No Thanks: I don’t watch any broadcast TV and get most of my news from the New York Times…
While I love this point, I do think it’ more reasonable to think about mitigation COVID-19 than driving deaths because as we get more driverless cars the fatalities will go down by itself!
And of course we should be thinking about reducing deaths due to flu! Hopefully some of the social measures that people learn to do because of COVID (take your flu shot, don’t go to work if you are sick, have a good hygiene, wear masks during the flu outbreaks) will help there as well!
The official mainstream “wars” on this or that have thus been “wars” on the unsuspecting public: to keep them misinformed and misguided. The ‘war on the coronavirus’ is no different.
Take the ‘war on cancer.’ If the public were to scrutinize what the medical industry and its government pawns are telling them about the ‘war on cancer’ instead of blindly believing what they’re saying, they’d find that the cancer industry and the cancer charities have been dismissing, ignoring, and obfuscating the true causes of cancer while mostly putting the blame for cancer on the individual, denying or dismissing the serious harms from orthodox cancer treatments and chemical toxicants, and resorting to deceptive cancer statistics to “educate” (think: mislead) the public that their way of treatment is actually successful (read this well referenced scholarly article’s afterword on the war on cancer: do a search engine query for “A Mammogram Letter The British Medical Journal Censored” by Rolf Hefti, a published author of the Orthomolecular Medicine News organization, and scroll down to the afterword that addresses the fraudulent ‘war on cancer’).
The “war” on anything is almost always one big fraud, whether it is actual military war, the war on drugs, the war on poverty, or the war on cancer, because huge corporate interests are the leading motive for these “wars” instead of their officially advocated missions.
The orthodox cancer establishment has been saying a cure for cancer “is just around the corner” and “we’re winning the war on cancer” for decades. It’s all hype and lies (read Dr. Guy Faguet’s ‘War on cancer,” Dr. Sam Epstein’s work, or Clifton Leaf’s book, or Siefried’s work on this bogus ‘war’).
Since the war on cancer began orthodox medicine hasn’t progressed in their basic highly profitable therapies: it still uses primarily and almost exclusively highly toxic, deadly things like radiation, chemo, surgery, and drugs that have killed millions of people instead of the disease.
As long as the official “war on cancer” is a HUGE BUSINESS based on expensive TREATMENTS (INTERVENTIONS) of a disease instead of its PREVENTION, logically, they will never find a cure for cancer. The upcoming moonshot-war on cancer inventions, too, will include industry-profitable gene therapies of cancer treatment that are right in line with the erroneous working model of mechanistic reductionism of allopathic medicine.
The lucrative game of the medical business is to endlessly “look for” a cure but not “find” a cure. Practically all resources in the phony ‘war on cancer’ are poured into treating cancer but almost none in the prevention of the disease. It’s proof positive that big money and a total lack of ethics rule the official medical establishment.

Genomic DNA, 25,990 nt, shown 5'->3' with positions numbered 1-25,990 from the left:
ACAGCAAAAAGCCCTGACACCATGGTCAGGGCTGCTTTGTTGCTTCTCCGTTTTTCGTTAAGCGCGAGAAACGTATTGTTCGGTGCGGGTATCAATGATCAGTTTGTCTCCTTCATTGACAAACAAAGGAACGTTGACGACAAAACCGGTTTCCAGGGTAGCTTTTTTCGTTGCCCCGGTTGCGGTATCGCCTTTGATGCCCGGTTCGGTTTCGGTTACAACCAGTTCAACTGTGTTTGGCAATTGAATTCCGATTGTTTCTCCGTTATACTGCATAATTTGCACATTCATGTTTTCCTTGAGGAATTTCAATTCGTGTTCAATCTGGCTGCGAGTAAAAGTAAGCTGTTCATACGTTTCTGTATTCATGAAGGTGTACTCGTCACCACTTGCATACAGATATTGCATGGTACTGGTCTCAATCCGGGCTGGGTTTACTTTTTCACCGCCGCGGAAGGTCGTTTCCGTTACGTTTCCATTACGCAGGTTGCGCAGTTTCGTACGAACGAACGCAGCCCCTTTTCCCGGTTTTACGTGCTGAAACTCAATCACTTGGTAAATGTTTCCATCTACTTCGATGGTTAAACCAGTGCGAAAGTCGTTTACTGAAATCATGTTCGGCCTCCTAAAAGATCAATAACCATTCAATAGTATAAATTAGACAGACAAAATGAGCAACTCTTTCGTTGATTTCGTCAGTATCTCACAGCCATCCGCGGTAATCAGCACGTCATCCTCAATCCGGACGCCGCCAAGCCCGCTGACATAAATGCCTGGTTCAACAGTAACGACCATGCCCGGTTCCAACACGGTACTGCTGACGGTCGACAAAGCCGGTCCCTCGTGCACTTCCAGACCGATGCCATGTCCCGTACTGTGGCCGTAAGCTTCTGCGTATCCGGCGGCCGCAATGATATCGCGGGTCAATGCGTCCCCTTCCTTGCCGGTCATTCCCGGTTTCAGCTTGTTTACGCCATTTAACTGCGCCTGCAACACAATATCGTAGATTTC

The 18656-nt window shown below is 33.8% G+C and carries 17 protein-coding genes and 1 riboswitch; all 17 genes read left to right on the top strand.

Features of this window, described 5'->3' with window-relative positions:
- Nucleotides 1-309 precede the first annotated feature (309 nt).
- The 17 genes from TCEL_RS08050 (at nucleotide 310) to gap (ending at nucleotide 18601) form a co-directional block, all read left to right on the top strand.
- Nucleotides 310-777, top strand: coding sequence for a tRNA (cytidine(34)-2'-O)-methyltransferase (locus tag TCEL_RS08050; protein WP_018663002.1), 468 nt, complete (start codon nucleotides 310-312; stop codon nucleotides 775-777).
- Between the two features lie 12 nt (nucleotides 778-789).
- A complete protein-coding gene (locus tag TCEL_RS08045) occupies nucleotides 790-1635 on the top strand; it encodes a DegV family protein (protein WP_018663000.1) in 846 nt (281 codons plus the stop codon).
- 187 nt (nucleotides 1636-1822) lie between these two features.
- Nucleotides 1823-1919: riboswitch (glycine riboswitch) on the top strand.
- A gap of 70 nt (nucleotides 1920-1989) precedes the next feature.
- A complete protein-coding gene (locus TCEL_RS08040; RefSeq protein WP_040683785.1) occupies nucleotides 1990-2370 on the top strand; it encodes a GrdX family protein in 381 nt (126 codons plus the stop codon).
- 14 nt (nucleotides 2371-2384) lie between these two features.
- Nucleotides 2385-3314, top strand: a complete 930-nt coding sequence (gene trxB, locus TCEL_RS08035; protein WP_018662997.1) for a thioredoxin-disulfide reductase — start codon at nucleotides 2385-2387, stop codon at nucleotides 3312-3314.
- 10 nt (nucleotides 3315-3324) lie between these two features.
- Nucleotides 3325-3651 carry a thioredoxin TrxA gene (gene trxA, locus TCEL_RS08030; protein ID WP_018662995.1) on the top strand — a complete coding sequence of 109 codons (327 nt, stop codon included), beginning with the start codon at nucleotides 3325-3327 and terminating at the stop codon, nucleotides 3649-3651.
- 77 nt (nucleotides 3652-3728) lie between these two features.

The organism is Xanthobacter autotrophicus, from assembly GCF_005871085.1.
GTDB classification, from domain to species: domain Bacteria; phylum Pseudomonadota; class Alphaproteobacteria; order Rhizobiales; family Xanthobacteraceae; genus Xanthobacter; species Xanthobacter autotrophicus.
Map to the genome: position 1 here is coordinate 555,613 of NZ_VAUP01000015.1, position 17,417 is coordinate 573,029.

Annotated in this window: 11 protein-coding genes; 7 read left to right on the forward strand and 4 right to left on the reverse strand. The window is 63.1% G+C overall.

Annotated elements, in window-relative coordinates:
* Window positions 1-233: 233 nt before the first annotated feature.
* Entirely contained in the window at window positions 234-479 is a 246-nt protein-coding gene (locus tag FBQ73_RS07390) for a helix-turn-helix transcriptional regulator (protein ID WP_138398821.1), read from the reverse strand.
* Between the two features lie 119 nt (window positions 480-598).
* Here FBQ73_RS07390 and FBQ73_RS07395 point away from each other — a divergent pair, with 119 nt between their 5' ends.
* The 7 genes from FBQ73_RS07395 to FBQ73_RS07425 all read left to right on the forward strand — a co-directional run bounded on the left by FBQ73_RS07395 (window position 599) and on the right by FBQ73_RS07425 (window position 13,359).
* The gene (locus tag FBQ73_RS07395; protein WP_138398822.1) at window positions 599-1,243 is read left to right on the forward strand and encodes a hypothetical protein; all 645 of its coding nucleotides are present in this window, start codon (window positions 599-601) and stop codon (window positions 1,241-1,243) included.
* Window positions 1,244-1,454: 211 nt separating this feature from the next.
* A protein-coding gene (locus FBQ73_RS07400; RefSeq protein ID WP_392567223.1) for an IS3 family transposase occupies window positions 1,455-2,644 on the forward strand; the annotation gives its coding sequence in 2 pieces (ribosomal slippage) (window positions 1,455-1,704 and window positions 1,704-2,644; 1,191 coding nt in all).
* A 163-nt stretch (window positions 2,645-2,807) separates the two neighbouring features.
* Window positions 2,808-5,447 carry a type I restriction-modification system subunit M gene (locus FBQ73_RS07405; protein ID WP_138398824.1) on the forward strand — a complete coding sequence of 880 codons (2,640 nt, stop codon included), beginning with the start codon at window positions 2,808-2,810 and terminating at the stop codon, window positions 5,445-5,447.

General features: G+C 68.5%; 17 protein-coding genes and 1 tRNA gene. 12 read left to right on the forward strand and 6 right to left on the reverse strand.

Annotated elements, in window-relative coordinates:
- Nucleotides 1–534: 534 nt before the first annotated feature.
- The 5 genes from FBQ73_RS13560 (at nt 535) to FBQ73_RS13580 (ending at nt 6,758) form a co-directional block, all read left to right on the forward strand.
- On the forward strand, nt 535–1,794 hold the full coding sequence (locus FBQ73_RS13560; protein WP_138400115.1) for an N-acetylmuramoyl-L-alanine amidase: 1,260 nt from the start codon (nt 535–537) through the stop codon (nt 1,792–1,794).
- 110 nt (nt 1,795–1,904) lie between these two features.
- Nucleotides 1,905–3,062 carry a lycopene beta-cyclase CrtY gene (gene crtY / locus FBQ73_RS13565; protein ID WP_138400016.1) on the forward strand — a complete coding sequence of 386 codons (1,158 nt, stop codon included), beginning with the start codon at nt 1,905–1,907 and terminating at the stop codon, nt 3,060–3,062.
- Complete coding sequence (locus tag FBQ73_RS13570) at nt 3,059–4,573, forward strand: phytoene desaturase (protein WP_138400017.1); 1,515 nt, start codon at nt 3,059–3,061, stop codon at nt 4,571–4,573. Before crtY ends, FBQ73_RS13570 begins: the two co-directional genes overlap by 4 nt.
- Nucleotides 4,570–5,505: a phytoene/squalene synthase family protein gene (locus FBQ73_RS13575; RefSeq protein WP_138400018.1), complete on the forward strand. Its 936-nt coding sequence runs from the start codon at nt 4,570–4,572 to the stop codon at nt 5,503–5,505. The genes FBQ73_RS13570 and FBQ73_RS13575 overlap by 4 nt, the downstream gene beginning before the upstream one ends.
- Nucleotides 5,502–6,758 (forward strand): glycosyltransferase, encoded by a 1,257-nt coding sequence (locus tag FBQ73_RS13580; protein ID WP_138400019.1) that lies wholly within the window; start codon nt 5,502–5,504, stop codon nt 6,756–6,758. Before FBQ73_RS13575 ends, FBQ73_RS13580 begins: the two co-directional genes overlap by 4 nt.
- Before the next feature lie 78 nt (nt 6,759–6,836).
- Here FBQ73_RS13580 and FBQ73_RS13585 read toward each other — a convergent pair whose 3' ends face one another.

It’s just like with any bogus official “war” (‘war on drugs’, ‘war on terrorism’, etc) — it’s not about winning these wars but to primarily prolong them because behind any of these fraudulent “war” rackets of the criminal establishment is a Big Business, such as the massive cancer industry. The very profitable TREATMENT focus of conventional medicine, instead of a PREVENTION focus which these official medical quacks (or rather crooks) can hardly make any money off, is a major reason why today 1 of 2 men and 1 in 3 women can expect a cancer diagnosis at some point in their lifetimes” yet that rate was multiple times lower 5 decades ago when the phony ‘war on cancer’ began (1 in about 16). That fact alone proves we are NOT winning the war on cancer.
At the same time, this same orthodox cancer cartel has been suppressing and squashing a number of very effective and beneficial alternative cancer approaches. You probably guessed why: effective, safe, inexpensive cancer therapies are cutting into the astronomical profits of the medical mafia’s lucrative treatments. That longstanding decadent activity is part of the fraud of the war on cancer.
What the medical establishment “informs” the public about is about as truthful as what the political establishment keeps telling them. Not to forget, the corporate media (the mainstream fake news media) is a willing tool to spread these distortions, lies, and the scam of the war on cancer.
Does anyone really think it’s a coincidence that double Nobel laureate Linus Pauling called the ‘war on cancer’ a fraud? If anyone looks closer they’ll come to the same conclusion. But…politics and self-serving interests of the conventional medical cartel, and their allied corporate media, keep the real truth far away from the public at large. Or people’s own denial or indifference of the real truth.
Potentially because we only react when we can imagine catastrophe. Car accidents can’t spread and kill us all, but corona “could”.
Invisible is more scary.
The “novel” part mentioned above is also an input – i’d say that accounts for most.